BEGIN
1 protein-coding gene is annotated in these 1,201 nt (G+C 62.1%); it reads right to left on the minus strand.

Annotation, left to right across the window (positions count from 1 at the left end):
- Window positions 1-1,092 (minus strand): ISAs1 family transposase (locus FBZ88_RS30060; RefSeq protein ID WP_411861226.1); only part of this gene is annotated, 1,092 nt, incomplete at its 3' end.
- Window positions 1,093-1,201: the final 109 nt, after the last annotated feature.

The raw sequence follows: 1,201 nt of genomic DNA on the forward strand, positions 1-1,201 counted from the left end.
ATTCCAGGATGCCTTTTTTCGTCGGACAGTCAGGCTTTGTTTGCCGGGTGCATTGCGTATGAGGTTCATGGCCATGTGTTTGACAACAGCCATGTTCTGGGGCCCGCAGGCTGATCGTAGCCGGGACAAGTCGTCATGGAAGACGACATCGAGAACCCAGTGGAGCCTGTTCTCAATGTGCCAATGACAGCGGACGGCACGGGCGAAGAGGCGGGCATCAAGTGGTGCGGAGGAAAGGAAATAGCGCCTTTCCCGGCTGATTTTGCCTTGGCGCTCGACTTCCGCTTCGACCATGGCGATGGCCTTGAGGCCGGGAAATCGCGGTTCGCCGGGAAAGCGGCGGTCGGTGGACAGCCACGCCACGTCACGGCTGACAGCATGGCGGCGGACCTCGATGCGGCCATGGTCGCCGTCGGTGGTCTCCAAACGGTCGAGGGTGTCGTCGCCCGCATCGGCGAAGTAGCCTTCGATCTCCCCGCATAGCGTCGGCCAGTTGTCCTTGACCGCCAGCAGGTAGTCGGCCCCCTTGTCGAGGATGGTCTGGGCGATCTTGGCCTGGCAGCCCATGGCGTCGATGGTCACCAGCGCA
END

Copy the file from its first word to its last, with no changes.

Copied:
1 protein-coding gene is annotated in these 1,201 nt (G+C 62.1%); it reads right to left on the minus strand.

Annotation, left to right across the window (positions count from 1 at the left end):
- Window positions 1-1,092 (minus strand): ISAs1 family transposase (locus FBZ88_RS30060; RefSeq protein ID WP_411861226.1); only part of this gene is annotated, 1,092 nt, incomplete at its 3' end.
- Window positions 1,093-1,201: the final 109 nt, after the last annotated feature.

The raw sequence follows: 1,201 nt of genomic DNA on the forward strand, positions 1-1,201 counted from the left end.
ATTCCAGGATGCCTTTTTTCGTCGGACAGTCAGGCTTTGTTTGCCGGGTGCATTGCGTATGAGGTTCATGGCCATGTGTTTGACAACAGCCATGTTCTGGGGCCCGCAGGCTGATCGTAGCCGGGACAAGTCGTCATGGAAGACGACATCGAGAACCCAGTGGAGCCTGTTCTCAATGTGCCAATGACAGCGGACGGCACGGGCGAAGAGGCGGGCATCAAGTGGTGCGGAGGAAAGGAAATAGCGCCTTTCCCGGCTGATTTTGCCTTGGCGCTCGACTTCCGCTTCGACCATGGCGATGGCCTTGAGGCCGGGAAATCGCGGTTCGCCGGGAAAGCGGCGGTCGGTGGACAGCCACGCCACGTCACGGCTGACAGCATGGCGGCGGACCTCGATGCGGCCATGGTCGCCGTCGGTGGTCTCCAAACGGTCGAGGGTGTCGTCGCCCGCATCGGCGAAGTAGCCTTCGATCTCCCCGCATAGCGTCGGCCAGTTGTCCTTGACCGCCAGCAGGTAGTCGGCCCCCTTGTCGAGGATGGTCTGGGCGATCTTGGCCTGGCAGCCCATGGCGTCGATGGTCACCAGCGCA